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To: ExTxMarine

Learning the basics in high school and expanding on those basics in college has been a very effective way of making scientific progress.

Your point seems to be that the Japanese and Indian high schools are more effective in teaching the basics (and those well equipped kids then matriculate to American colleges, where they outperform American high school kids).

I fail to see how further undermining the teaching of basics in American high schools serves to correct this problem.


38 posted on 01/23/2009 11:50:33 AM PST by atlaw
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To: atlaw
I fail to see how further undermining the teaching of basics in American high schools serves to correct this problem.

We don't teach true science and math, rather, we teach them this ToE stuff and tell to believe it or their never be scientists! Who needs critical thinking when you have this!?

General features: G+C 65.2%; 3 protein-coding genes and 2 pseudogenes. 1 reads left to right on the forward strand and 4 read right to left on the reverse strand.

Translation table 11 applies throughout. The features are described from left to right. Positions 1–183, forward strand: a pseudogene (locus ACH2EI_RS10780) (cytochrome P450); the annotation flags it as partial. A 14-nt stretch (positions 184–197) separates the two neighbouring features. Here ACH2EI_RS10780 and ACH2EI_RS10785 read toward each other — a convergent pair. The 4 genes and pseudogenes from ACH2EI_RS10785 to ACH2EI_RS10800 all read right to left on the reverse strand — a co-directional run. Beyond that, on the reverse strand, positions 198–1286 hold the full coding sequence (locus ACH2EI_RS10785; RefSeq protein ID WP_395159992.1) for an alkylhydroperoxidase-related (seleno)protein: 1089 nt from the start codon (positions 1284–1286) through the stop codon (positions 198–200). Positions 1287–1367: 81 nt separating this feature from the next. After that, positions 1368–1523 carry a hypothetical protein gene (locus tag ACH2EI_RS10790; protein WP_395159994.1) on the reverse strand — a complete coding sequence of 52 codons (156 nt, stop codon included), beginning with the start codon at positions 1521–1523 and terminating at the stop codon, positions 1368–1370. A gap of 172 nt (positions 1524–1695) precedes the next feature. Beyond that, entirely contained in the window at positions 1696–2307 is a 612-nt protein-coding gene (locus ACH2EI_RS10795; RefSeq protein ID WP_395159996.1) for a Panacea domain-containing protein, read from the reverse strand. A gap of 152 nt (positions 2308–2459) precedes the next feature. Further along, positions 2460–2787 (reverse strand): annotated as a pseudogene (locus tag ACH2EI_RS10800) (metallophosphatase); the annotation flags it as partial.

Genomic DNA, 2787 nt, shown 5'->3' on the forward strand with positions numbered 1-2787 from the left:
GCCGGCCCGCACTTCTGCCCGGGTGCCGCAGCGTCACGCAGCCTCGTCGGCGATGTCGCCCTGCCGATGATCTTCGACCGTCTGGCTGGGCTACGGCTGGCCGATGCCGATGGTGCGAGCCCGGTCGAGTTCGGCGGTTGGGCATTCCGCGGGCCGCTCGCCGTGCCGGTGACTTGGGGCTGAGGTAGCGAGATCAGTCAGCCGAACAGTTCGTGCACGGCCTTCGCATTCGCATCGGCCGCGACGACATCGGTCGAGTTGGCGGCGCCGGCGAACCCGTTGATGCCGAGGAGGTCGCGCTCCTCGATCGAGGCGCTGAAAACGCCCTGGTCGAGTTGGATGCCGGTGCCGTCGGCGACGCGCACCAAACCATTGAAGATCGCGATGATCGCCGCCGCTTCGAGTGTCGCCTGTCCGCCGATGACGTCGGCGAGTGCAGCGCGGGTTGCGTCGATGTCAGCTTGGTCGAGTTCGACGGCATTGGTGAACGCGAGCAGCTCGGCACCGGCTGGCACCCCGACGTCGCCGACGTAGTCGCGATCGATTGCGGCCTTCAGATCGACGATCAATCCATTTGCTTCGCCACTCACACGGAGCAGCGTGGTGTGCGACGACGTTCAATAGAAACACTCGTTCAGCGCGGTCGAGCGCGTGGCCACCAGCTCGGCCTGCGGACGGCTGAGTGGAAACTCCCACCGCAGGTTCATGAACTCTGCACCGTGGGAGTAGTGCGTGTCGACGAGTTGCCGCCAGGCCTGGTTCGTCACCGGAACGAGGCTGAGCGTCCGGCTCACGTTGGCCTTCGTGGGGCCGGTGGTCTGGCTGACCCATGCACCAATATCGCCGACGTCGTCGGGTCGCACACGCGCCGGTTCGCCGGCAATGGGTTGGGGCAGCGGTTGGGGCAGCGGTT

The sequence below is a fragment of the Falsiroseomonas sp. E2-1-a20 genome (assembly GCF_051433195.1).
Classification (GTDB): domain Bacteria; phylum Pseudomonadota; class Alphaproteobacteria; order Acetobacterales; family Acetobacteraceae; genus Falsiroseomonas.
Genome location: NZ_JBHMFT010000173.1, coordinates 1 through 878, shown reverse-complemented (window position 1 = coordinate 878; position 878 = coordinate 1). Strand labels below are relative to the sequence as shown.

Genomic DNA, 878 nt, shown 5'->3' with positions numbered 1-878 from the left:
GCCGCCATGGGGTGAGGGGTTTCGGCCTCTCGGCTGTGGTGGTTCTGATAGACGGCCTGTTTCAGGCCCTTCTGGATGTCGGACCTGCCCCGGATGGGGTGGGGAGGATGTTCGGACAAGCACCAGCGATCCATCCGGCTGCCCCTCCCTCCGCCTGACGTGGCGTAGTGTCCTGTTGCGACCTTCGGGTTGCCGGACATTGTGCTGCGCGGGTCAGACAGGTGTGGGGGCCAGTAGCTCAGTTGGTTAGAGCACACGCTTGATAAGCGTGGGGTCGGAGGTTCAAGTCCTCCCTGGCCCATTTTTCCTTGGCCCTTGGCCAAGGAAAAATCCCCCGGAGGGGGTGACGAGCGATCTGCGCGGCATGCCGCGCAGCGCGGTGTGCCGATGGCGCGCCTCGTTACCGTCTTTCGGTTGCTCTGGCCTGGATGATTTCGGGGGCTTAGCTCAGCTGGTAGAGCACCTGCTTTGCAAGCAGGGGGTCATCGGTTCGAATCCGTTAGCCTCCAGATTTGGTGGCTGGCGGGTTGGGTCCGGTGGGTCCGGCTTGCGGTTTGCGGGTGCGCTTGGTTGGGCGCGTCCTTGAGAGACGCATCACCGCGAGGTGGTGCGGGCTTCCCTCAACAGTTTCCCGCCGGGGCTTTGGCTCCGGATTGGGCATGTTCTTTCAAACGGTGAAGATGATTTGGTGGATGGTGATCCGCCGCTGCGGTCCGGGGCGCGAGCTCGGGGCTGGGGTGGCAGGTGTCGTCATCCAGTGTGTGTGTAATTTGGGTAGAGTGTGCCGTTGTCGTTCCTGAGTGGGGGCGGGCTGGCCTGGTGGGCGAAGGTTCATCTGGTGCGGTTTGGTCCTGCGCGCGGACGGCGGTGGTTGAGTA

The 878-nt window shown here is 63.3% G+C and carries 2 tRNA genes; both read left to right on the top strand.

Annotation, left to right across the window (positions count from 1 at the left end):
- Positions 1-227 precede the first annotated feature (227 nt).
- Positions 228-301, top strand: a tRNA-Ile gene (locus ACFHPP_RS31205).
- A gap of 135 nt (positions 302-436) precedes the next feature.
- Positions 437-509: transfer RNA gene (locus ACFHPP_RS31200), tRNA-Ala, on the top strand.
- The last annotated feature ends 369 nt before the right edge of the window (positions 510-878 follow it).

42 posted on 01/23/2009 12:03:45 PM PST by jimmyray
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To: atlaw; ExTxMarine
I fail to see how further undermining the teaching of basics in American high schools serves to correct this problem.

How is teaching kids to look critically at science "further undermining the teaching of basics in American high schools"?

Aren't scientists supposed to be objective? How do you expect to teach kids to look at something objectively if you demand that they just vomit back theory taught as fact?

68 posted on 01/23/2009 4:44:45 PM PST by metmom (Welfare was never meant to be a career choice.)
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